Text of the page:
By: Tara M. Kerrigan Hayes


Mother’s Day is a time to praise mother’s everywhere, but before we celebrate the day with mimosas and flowers, we’d like to celebrate one woman in particular by sharing her story. Because while every mother’s story is unique, the common theme of overcoming hardship through love is universal.

This is a familiar sounding story of an Irish immigrant, which begins in1949, when Mary Elizabeth Kennedy was born in a tiny town called Loughanboy, in County Galway Ireland. She grew up on a small farm, in a one room concrete thatch roof cottage like you’d see on a quintessential post card of the green fields of Ireland. She was the apple of her daddy’s eye, until he passed away when Mary was just a little girl. His death resulted in tough times for the family, yet if you asked her about her childhood, her eyes would glisten with love and nostalgia. Even though her attire was her brother’s hand-me-down clothes. Even though she often went hungry. Even though her tiny family unit was forced to disperse, and at thirteen years old, she would find herself alone.

As a teenager, she moved for a short time to England where she worked in a shoe factory, but feeling lost, she would eventually migrate to the States to reunite with her mother and sister. Shortly after, the love she had left behind in Ireland followed her to America and she was married at the young age of 21. Mary finally found happiness when she became a mom in 1972 to a baby girl, followed by another baby girl in ’73. But her marriage was tumultuous and despite her best efforts, soon she would find herself a young, struggling, single mother.

Like so many single mothers from humble beginnings, she did the best she could with limited skills, and lack of transportation. She worked for a short time as a telephone operator. She scrubbed floors. She tended bar. With striking blue eyes like Elizabeth Taylor, velvety black lashes and long dark shimmering hair, she could have graced the cover of every fashion magazine in America. But instead she would spend her years tending bar in her local town. And in the course of those years she would come to be loved and adored by her community, because aside from her stunning physical beauty that could silence a room, it was her vibrant personality and compassionate soul that captivated hearts. She had a generosity of spirit that touched every person that ever crossed her path, and within minutes of meeting someone, she could make a complete stranger feel like a lifelong friend. She was every person’s best friend, confidant and therapist.

In fact, Mary couldn’t bear for anyone to be lonely, so on most holidays her home became haven for a diverse hodgepodge of random guests from every background, including stray patrons from the bar with nowhere else to go. Having taught herself to cook, she would make elaborate feasts, and her modest home would spring to life with music, cocktails, and her infectious laughter that would spread through the apartment like wildfire. Her vivacious laugh became Mary’s trademark. In true Irish fashion, her sense of humor helped her endure all types of hardships, of which, there were many. But also in Irish fashion, when possessions were few and money was tight, Mary found a way to give, through love.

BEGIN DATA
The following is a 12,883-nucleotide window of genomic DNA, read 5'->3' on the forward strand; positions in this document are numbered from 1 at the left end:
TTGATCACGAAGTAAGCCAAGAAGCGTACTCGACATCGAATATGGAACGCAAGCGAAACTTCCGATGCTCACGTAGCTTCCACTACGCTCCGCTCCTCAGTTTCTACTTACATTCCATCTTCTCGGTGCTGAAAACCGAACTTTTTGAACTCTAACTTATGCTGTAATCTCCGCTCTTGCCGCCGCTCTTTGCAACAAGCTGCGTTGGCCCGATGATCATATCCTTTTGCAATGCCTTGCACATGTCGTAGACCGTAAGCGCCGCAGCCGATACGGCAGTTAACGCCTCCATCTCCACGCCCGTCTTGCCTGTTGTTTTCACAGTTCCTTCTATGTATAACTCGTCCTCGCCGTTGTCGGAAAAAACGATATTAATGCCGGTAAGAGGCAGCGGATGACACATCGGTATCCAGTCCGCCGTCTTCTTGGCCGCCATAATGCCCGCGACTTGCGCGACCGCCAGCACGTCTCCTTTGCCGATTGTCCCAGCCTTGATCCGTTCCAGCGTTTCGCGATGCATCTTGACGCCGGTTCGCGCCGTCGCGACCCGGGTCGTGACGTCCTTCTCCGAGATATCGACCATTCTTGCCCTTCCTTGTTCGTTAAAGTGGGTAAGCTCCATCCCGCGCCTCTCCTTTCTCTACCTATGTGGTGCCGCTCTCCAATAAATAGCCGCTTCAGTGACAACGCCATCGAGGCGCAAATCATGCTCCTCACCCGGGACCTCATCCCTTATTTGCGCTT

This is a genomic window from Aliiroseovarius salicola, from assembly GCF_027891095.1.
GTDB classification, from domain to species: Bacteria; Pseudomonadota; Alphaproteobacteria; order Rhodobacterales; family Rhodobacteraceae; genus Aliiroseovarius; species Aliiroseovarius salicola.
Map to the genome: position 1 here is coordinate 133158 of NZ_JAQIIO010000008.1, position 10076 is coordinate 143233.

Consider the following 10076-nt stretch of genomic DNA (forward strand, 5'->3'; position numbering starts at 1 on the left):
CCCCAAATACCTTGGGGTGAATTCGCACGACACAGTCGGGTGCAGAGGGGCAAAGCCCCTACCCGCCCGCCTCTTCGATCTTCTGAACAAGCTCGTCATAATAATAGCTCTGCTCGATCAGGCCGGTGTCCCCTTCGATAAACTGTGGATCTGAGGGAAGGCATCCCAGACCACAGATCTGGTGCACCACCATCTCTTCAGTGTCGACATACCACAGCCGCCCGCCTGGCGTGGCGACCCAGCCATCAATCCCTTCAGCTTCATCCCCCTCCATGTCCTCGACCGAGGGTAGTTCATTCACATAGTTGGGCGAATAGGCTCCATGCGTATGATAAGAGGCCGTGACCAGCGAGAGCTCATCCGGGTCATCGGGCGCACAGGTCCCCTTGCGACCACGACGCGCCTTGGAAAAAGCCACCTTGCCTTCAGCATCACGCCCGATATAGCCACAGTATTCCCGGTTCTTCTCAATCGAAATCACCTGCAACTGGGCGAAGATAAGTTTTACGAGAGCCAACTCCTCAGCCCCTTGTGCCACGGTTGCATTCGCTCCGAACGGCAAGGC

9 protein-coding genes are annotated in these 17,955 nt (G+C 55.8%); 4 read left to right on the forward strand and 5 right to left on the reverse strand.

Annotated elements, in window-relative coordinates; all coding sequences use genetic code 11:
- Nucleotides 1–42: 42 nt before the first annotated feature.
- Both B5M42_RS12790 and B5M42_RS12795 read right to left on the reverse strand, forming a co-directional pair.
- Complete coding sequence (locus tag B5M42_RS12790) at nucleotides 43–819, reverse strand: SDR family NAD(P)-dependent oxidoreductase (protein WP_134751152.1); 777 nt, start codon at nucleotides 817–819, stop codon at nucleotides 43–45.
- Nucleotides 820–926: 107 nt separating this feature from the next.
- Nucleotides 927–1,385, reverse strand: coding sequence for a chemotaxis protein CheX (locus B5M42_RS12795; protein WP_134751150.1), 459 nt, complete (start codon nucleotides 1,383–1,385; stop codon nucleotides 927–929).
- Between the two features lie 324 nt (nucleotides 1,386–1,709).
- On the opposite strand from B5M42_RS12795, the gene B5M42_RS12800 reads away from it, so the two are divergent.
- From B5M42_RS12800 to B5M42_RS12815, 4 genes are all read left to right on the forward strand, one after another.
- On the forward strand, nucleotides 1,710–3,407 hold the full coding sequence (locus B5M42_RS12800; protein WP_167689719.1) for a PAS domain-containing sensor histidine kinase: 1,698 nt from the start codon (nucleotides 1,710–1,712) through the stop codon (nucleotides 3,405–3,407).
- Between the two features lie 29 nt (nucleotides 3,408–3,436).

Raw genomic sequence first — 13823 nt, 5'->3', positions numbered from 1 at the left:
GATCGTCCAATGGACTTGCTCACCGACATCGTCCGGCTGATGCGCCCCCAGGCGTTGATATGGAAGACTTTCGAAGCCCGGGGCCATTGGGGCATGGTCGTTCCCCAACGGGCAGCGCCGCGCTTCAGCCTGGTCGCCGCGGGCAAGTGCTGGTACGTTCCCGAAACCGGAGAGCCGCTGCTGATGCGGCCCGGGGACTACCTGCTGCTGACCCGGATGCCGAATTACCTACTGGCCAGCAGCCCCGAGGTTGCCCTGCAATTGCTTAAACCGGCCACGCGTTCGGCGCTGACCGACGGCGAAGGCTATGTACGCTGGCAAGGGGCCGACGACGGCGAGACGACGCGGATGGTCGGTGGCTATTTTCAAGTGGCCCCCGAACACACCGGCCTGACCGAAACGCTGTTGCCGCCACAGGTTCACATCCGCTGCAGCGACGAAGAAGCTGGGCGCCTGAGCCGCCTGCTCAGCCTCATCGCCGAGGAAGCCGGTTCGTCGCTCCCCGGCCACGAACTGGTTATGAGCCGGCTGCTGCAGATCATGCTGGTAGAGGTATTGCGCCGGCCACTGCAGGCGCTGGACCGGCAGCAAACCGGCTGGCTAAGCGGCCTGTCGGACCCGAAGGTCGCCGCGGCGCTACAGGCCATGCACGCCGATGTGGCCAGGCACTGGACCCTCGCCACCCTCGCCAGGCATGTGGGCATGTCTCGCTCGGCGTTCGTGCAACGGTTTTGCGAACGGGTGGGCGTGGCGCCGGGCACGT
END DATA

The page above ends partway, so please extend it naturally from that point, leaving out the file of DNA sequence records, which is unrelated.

Eventually, the sun would shine in Mary’s direction when after 20 years she would reconcile with her husband, and her grown daughters would marry and make Mary a grandmother, giving her a second chance to enjoy motherhood in a new way. These were meant to be the best days of her life, but just as she began to feel settled, adversity would find her again. Stage 4 Peritoneal Cancer, the doctors said. Inoperable, they said. Six to eleven months to live, they said. But they didn’t know Mary’s spirit. With three small granddaughters and a two year old grandson that might never remember her, Mary she wasn’t going down without a fight.

And fight she did. Anyone who knew Mary knew she was a strong woman from the misfortunes she’d faced throughout her life, but no one could have foreseen the warrior she was about to become. She braved the pain of numerous surgeries, endured endless needles and procedures, suffered through countless chemos that ravaged her body. She continually ailed from side effects both physically and psychologically and over the course of 5+ years, this beast of a cancer gave her a million reasons to give up. But she had four little reasons she didn’t. Her four young grandchildren.

This woman became known as a medical miracle, outliving her prognosis time and time again. This woman was the embodiment of the tenacity of the human spirit, fueled by her love of family. This woman was my mother, and she died on April 25th 2018, just a couple weeks shy of Mother’s Day. She was the face of every mother everywhere who does the best they can, even when life deals them a difficult hand. So today I toast to her, to her struggles, her triumphs, and to all mothers who strive to leave behind a legacy of love and strength, as my mother did for me.

Susan Devlin